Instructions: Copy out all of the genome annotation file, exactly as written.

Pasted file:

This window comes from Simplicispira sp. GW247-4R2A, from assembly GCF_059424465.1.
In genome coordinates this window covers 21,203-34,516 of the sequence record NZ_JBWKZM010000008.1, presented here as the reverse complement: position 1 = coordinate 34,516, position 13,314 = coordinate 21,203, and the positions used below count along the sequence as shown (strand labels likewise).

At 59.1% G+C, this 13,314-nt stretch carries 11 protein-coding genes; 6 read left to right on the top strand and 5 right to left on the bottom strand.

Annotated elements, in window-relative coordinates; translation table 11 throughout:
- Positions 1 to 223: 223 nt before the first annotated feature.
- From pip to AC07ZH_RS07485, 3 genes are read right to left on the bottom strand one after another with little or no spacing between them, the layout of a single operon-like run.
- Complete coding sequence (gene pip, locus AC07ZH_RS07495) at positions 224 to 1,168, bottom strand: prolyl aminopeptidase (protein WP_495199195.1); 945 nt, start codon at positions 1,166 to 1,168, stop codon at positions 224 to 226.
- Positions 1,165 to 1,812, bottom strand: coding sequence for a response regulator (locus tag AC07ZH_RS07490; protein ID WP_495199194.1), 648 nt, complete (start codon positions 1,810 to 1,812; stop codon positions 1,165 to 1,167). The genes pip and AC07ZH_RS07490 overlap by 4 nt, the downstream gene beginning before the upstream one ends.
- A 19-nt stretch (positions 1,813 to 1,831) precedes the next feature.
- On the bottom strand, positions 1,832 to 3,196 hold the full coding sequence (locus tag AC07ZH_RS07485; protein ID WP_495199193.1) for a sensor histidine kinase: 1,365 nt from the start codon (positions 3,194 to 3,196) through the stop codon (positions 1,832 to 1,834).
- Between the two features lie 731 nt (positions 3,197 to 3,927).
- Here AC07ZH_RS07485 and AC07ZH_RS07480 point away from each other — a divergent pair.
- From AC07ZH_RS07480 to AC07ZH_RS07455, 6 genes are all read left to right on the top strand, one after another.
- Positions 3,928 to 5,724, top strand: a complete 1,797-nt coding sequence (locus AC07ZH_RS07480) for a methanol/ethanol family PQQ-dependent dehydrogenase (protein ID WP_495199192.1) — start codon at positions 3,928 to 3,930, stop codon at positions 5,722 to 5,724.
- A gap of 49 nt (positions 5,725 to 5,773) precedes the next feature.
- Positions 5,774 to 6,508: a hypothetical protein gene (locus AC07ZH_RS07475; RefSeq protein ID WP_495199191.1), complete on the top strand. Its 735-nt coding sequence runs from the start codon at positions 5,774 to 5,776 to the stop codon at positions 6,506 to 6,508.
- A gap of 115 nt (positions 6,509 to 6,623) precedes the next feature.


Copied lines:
This window comes from Simplicispira sp. GW247-4R2A, from assembly GCF_059424465.1.
In genome coordinates this window covers 21,203-34,516 of the sequence record NZ_JBWKZM010000008.1, presented here as the reverse complement: position 1 = coordinate 34,516, position 13,314 = coordinate 21,203, and the positions used below count along the sequence as shown (strand labels likewise).

At 59.1% G+C, this 13,314-nt stretch carries 11 protein-coding genes; 6 read left to right on the top strand and 5 right to left on the bottom strand.

Annotated elements, in window-relative coordinates; translation table 11 throughout:
- Positions 1 to 223: 223 nt before the first annotated feature.
- From pip to AC07ZH_RS07485, 3 genes are read right to left on the bottom strand one after another with little or no spacing between them, the layout of a single operon-like run.
- Complete coding sequence (gene pip, locus AC07ZH_RS07495) at positions 224 to 1,168, bottom strand: prolyl aminopeptidase (protein WP_495199195.1); 945 nt, start codon at positions 1,166 to 1,168, stop codon at positions 224 to 226.
- Positions 1,165 to 1,812, bottom strand: coding sequence for a response regulator (locus tag AC07ZH_RS07490; protein ID WP_495199194.1), 648 nt, complete (start codon positions 1,810 to 1,812; stop codon positions 1,165 to 1,167). The genes pip and AC07ZH_RS07490 overlap by 4 nt, the downstream gene beginning before the upstream one ends.
- A 19-nt stretch (positions 1,813 to 1,831) precedes the next feature.
- On the bottom strand, positions 1,832 to 3,196 hold the full coding sequence (locus tag AC07ZH_RS07485; protein ID WP_495199193.1) for a sensor histidine kinase: 1,365 nt from the start codon (positions 3,194 to 3,196) through the stop codon (positions 1,832 to 1,834).
- Between the two features lie 731 nt (positions 3,197 to 3,927).
- Here AC07ZH_RS07485 and AC07ZH_RS07480 point away from each other — a divergent pair.
- From AC07ZH_RS07480 to AC07ZH_RS07455, 6 genes are all read left to right on the top strand, one after another.
- Positions 3,928 to 5,724, top strand: a complete 1,797-nt coding sequence (locus AC07ZH_RS07480) for a methanol/ethanol family PQQ-dependent dehydrogenase (protein ID WP_495199192.1) — start codon at positions 3,928 to 3,930, stop codon at positions 5,722 to 5,724.
- A gap of 49 nt (positions 5,725 to 5,773) precedes the next feature.
- Positions 5,774 to 6,508: a hypothetical protein gene (locus AC07ZH_RS07475; RefSeq protein ID WP_495199191.1), complete on the top strand. Its 735-nt coding sequence runs from the start codon at positions 5,774 to 5,776 to the stop codon at positions 6,506 to 6,508.
- A gap of 115 nt (positions 6,509 to 6,623) precedes the next feature.